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Review by Rich Cline |
dir-scr Russell Owen
prd Aslam Parvez, Karim Prince Tshibangu
with Tom Hughes, Kate Dickie, Greta Scacchi, Gaia Weiss, Jamie Marie Leary
release UK 12.Nov.21
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This British horror thriller is so atmospheric that it's almost overwhelming. The sound mix alone is ceaselessly jarring, with added unsettling imagery and a story that plays on some deep emotional issues. So it's more than a little frustrating that writer-director Russell Owen keeps the scary stuff on the surface, rather than mining the complex underlying themes. Still, it looks and sounds amazing, and features superbly evocative performances.
Grieving the loss of his wife (Weiss in flashbacks), whose body was lost at sea, Eric (Hughes) just needs to get away from it all. He heads to the isolated farm where his grumpy mother (Scacchi) lives, and she tells him he has no place there. So he takes a job as a shepherd on an isolated western island, ferried across the sea with his faithful dog Baxter by the crotchety Fisher (Dickie), who makes several ominous pronouncements. But this island seems to have its own ghosts, and Eric certainly isn't getting any peace here.
Carefully designed to keep the audience off-balance, every setting is weather-beaten to within an inch of its life, including the crumbling cottage Eric occupies near a mostly non-working lighthouse next to an ever-churning sea on an island covered in mist and perplexed sheep. All of this is accompanied by deafening sounds of wind, waves, creaking buildings and an ominous ringing bell, plus a riotously discordant musical score. Meanwhile, scenes include dreams, visions and bonkers supernatural incidents that force Eric to face his truth.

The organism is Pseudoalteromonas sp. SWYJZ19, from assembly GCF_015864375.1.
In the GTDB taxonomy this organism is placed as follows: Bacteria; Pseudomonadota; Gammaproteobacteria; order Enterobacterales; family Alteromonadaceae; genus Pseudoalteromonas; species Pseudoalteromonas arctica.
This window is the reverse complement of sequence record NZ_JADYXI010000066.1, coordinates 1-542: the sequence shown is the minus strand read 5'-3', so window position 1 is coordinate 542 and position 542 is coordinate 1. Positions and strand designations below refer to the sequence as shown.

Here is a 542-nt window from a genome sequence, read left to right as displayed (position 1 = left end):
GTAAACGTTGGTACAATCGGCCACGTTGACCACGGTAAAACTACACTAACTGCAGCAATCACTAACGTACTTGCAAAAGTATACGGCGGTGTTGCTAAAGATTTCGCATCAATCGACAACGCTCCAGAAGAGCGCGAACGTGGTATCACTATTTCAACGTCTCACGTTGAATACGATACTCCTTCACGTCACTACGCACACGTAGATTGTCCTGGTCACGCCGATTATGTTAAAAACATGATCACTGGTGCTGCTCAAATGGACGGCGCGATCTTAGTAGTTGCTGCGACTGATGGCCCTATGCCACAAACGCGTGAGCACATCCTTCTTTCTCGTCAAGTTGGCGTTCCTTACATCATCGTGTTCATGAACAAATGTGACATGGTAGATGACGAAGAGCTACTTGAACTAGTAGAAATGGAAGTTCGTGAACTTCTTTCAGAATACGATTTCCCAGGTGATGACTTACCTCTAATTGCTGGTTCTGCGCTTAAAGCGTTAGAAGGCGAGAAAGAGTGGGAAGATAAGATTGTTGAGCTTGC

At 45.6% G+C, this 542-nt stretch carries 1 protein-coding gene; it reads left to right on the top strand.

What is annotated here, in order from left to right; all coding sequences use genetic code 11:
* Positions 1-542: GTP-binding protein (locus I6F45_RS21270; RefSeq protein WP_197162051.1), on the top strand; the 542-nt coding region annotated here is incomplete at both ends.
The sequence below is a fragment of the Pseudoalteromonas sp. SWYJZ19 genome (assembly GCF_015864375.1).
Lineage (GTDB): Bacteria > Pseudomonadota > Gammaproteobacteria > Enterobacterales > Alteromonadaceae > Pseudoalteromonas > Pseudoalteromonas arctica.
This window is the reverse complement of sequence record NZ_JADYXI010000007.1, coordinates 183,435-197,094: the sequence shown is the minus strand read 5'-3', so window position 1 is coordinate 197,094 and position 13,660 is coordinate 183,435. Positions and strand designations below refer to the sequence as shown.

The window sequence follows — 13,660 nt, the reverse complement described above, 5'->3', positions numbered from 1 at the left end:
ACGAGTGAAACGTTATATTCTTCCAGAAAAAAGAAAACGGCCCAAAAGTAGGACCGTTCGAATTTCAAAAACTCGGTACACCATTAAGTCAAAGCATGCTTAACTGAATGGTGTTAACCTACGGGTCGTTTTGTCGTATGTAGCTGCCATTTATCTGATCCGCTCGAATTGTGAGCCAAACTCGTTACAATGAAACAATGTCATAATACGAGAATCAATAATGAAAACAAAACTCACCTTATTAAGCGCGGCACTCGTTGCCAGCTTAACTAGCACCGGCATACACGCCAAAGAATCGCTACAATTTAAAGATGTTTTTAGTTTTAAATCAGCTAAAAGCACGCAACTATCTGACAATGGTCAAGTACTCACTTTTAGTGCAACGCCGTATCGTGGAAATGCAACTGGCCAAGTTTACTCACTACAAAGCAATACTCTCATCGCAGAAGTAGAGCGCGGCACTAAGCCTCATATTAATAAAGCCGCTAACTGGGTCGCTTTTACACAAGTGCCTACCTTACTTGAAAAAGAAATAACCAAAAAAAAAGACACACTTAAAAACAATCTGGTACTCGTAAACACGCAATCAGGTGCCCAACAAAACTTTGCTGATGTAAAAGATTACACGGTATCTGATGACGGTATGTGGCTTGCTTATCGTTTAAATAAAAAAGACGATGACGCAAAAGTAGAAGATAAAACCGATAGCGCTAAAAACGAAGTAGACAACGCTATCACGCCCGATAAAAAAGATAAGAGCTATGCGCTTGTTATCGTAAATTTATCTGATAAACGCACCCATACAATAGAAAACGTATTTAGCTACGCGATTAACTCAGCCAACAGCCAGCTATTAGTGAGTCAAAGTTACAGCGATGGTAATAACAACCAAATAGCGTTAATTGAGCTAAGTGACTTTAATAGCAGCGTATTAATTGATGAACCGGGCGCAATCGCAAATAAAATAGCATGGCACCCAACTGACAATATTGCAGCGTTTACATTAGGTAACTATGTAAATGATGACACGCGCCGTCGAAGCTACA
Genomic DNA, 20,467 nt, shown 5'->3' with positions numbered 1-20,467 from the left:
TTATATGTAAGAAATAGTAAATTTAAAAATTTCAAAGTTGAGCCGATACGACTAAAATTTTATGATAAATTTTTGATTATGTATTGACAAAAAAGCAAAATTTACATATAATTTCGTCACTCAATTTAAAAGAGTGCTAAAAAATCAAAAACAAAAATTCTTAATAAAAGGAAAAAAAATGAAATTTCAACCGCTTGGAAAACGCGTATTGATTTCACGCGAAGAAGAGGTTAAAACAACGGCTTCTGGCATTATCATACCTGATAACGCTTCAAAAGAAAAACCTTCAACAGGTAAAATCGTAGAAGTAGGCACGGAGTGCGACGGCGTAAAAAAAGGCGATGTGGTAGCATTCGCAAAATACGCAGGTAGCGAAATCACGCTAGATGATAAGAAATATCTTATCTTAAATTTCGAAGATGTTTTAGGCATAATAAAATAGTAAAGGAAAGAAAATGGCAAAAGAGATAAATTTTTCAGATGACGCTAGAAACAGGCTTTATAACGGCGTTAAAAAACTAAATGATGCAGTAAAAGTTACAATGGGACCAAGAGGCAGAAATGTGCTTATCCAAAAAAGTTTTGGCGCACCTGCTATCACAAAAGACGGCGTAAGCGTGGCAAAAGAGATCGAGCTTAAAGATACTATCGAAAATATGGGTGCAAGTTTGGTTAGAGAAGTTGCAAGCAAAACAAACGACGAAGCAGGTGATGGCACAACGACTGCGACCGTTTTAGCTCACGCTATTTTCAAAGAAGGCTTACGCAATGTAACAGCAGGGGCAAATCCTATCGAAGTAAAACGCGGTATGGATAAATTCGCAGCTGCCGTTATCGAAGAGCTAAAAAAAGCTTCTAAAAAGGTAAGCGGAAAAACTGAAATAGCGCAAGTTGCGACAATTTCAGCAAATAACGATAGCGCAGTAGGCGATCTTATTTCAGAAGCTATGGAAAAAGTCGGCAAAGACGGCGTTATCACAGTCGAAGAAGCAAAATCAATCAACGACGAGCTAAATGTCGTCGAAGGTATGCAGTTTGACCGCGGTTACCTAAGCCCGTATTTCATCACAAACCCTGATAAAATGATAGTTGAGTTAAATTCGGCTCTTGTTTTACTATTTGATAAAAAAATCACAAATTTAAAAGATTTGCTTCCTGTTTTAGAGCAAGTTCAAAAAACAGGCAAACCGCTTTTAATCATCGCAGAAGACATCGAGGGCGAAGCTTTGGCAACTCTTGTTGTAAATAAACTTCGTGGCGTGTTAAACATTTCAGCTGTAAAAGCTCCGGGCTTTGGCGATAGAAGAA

Through all of this, Hughes maintains a delicate edge in his performance, even as he fully commits to the most over-the-top freakiness. He makes Eric a sympathetic character with an emotional journey that is thoroughly involving. He also helps overcome some naggingly incongruent plotting (such as his magical food and lamp oil supply) simply by remaining so grounded in the role. Meanwhile, Dickie chomps merrily on the scenery as the taxidermy-mad boat captain who clearly knows more than she lets on. And a remarkably glammed-down Scacchi lends the film some gravitas in a couple of pungent scenes.
Because the film's style is so dense and engulfing, it feels like there should be a lot in it. But the themes are relatively simple, including a few revelations and twists in the final act. The idea that Eric has imprisoned himself due to his feelings of guilt is a provocative one that generates intrigue but is never taken any further. And little glimpses of deeper emotional traumas are also brushed aside in lieu of a more horror-style resolution. The film leaves us feeling jumpy, but not particularly shaken.
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© 2021 by Rich Cline, Shadows on the Wall
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